Since we have found that the Policy is not unconstitutional on its face, plaintiffs have not shown a reasonable likelihood of success on the merits, and the motion for a preliminary injunction will be denied.


We conclude that the Policy properly defines "harassment" as conduct based on a person's physical characteristics which substantially affects school performance or creates a hostile atmosphere. In addition, the Policy adds a gloss that the type of "harassment" which is prohibited is that which already is prohibited by law. The Policy simply gives school officials the ability to take action against unlawful harassment by or against persons subject to their authority. Regardless of the specific constitutional provision on which plaintiffs choose to rely, the Policy does not violate the Constitution of the United States.[9]

We do not mean to imply that, in certain instances, the manner in which the Policy is enforced may not have the effect of infringing on constitutionally protected liberties. Our holding is limited to a conclusion that the Policy itself does not have that effect.

Plaintiffs' motion for preliminary injunctive relief will be denied, and defendants' motion to dismiss will be granted. An order consistent with this memorandum will issue.


[1] Page numbering, except for the first page, is not yet available for the United States Reports version of this case. All page references therefore are to the Supreme Court Reporter.

[2] See John 8:1-11.

[3] Plaintiffs name Martin as President of SCASD. A school district in Pennsylvania does not itself have a president or vice president; rather, a school board elects its officers at an organizational meeting. 24 Pa.Stat. Ann. §§ 4-403, 4-404. See also 24 Pa.Stat. Ann. §§ 4-426 et seq. (setting forth duties of school board officers).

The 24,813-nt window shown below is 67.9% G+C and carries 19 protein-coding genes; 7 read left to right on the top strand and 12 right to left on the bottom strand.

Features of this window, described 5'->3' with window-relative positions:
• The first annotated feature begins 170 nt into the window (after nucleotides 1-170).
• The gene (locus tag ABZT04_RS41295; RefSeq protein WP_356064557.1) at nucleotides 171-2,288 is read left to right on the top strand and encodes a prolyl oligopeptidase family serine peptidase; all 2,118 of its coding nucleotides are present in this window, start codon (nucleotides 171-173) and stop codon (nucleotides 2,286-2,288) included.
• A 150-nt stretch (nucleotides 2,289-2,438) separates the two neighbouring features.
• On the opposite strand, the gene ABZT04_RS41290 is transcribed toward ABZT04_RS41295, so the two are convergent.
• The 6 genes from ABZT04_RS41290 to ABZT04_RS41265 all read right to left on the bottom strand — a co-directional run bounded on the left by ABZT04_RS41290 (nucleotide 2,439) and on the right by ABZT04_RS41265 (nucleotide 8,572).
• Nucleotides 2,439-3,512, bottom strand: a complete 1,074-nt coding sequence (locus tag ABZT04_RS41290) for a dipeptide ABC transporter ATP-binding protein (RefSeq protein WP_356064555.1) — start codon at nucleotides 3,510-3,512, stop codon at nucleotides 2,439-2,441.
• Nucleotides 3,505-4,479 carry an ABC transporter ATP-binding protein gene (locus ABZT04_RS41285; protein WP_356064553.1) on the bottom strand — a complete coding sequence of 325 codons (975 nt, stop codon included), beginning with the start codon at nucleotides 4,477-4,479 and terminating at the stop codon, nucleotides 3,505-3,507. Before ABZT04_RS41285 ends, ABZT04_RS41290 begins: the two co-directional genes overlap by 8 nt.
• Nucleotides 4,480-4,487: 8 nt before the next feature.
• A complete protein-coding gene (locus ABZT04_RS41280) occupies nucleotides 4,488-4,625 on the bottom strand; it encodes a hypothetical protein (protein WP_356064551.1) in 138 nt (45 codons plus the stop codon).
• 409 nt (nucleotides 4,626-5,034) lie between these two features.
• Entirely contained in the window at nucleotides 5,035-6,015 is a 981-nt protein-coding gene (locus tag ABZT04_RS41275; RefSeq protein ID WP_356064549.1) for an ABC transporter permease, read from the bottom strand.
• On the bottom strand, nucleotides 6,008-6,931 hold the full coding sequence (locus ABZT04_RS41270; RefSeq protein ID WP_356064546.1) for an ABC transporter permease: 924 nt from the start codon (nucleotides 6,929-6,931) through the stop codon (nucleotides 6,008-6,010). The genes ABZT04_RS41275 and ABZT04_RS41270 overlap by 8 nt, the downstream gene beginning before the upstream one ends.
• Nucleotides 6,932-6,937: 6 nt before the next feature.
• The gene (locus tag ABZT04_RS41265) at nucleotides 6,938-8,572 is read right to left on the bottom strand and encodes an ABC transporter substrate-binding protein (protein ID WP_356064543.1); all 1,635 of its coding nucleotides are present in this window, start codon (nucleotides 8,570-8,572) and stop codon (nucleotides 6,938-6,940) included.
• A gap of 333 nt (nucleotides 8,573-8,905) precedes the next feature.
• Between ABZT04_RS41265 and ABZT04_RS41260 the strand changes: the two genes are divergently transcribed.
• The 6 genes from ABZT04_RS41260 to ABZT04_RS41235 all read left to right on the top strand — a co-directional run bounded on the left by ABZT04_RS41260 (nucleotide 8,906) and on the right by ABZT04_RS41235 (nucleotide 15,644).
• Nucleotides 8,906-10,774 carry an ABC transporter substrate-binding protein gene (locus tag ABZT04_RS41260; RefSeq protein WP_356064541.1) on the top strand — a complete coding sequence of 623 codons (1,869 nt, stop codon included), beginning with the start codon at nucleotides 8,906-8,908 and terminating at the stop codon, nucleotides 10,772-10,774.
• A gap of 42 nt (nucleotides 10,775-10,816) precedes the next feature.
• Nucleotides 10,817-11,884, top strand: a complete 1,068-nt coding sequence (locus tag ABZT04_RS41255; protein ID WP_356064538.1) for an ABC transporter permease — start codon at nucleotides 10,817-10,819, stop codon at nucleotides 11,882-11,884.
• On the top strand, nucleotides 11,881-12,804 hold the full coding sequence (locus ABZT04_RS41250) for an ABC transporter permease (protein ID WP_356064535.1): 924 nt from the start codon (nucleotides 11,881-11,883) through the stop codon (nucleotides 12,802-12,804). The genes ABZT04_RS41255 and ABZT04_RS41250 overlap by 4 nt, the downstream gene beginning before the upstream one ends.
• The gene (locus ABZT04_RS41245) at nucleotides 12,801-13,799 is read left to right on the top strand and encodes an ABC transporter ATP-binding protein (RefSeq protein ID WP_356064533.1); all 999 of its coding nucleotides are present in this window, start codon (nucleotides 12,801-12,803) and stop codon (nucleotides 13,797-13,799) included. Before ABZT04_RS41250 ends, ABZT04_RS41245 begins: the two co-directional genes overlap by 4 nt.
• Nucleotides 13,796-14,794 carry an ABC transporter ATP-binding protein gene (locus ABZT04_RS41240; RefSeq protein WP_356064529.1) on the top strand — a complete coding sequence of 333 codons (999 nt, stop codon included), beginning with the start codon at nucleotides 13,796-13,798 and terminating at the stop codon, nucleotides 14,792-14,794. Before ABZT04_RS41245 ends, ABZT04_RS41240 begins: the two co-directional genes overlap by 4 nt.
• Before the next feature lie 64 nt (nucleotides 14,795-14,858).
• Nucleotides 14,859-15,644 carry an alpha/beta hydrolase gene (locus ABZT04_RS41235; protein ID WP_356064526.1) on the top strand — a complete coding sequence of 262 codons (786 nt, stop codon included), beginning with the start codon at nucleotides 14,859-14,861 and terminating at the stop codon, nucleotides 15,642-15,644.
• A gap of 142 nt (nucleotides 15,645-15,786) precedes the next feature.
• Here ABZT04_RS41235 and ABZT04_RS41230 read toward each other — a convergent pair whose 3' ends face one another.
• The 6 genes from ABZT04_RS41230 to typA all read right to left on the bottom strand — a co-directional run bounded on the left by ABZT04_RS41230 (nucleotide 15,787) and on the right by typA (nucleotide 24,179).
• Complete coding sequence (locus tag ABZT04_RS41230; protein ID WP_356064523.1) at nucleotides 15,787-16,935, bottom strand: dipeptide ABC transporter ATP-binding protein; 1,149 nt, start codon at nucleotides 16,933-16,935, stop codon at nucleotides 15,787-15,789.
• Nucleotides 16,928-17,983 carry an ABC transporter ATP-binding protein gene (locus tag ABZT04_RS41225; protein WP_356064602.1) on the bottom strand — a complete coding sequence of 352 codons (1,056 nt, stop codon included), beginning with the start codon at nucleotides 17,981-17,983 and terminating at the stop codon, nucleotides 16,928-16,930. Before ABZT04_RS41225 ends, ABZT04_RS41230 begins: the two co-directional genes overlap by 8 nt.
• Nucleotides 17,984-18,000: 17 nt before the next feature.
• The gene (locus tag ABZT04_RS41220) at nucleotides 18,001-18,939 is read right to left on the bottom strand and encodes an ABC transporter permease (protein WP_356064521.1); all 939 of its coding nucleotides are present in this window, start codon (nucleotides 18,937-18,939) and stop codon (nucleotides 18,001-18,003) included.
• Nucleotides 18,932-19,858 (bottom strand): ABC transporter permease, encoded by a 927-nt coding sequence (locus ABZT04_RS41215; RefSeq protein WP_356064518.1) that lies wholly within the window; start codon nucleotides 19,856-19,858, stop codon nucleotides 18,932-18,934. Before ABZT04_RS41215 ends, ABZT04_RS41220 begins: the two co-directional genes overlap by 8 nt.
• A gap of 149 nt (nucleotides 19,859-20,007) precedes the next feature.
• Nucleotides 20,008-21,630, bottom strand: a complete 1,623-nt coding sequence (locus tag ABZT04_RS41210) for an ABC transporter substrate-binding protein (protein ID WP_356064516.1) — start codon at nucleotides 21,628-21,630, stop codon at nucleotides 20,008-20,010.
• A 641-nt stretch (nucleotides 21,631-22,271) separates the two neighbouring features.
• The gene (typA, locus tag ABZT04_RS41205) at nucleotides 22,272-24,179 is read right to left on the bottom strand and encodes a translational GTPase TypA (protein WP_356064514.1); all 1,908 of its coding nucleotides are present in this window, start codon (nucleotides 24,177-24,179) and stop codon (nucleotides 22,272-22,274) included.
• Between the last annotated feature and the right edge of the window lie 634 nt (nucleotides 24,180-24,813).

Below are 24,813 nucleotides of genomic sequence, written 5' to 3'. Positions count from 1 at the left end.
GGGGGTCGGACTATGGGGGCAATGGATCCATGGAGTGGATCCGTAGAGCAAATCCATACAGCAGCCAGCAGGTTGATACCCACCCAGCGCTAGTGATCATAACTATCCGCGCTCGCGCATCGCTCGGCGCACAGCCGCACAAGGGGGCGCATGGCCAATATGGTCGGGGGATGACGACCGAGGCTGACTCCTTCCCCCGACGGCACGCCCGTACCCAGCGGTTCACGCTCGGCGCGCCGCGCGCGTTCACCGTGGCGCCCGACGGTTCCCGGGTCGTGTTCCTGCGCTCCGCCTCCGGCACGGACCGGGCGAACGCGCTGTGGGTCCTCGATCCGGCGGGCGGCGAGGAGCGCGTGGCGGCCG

[4] No specific church or denomination among the diverse groups who identify themselves as Christians is recited.

[5] The parties understandably are dedicated to the positions they have taken, plaintiffs due to their religious beliefs and defendants as educators. A legal brief, however, is not a soapbox for espousing the social and political views of a party. It would be much more helpful if the parties would confine themselves to legal issues rather than launching verbal broadsides.

[6] Referring to "hard-core pornography," Justice Stewart said, "I shall not today attempt further to define the kinds of material I understand to be embraced within that shorthand description; and perhaps I could never succeed in intelligibly doing so. But I know it when I see it, and the motion picture involved in this case is not that." Jacobellis v. Ohio, 378 U.S. 184, 197, 84 S. Ct. 1676, 12 L. Ed. 2d 793 (1964) (Stewart, J., concurring). The quotation usually is shortened to "I know it when I see it."

[7] Defendants argue that the Policy definition cannot be found to be lacking because this statute has withstood constitutional challenge. See generally Commonwealth v. Miller, 455 Pa.Super. 534, 689 A.2d 238 (1997), allocatur denied, 548 Pa. 646, 695 A.2d 785 (1997) (table). One element missing from the definition as it relates to behavior which "alarms or seriously annoys [an]other person" is that the behavior must be part of a "course of conduct." 18 Pa.Cons.Stat.Ann. § 2709(a) (3). "Course of conduct" is defined as a "pattern of actions composed of more than one act over a period of time, however short, evidencing a continuity of conduct." 18 Pa.Cons. Stat.Ann. § 2709(f). Because the statute is used merely as an example of conduct which may constitute harassment, and the preceding paragraph of the Policy defines harassment, the omission is not material to our disposition of the instant motions.

[8] In civil rights law, harassment based on designated personal attributes is a form of discrimination. See generally Davis, at 1674 ("sexual harassment is a form of discrimination for Title IX purposes").

[9] The parties generally confine their arguments to the federal Constitution. Since the provisions of the Pennsylvania Constitution at issue generally comport with the U.S. Constitution, and because the sources of state law on which the Policy is based in part have been found to be consistent with the state Constitution, we reach the same conclusion with respect to the state Constitution.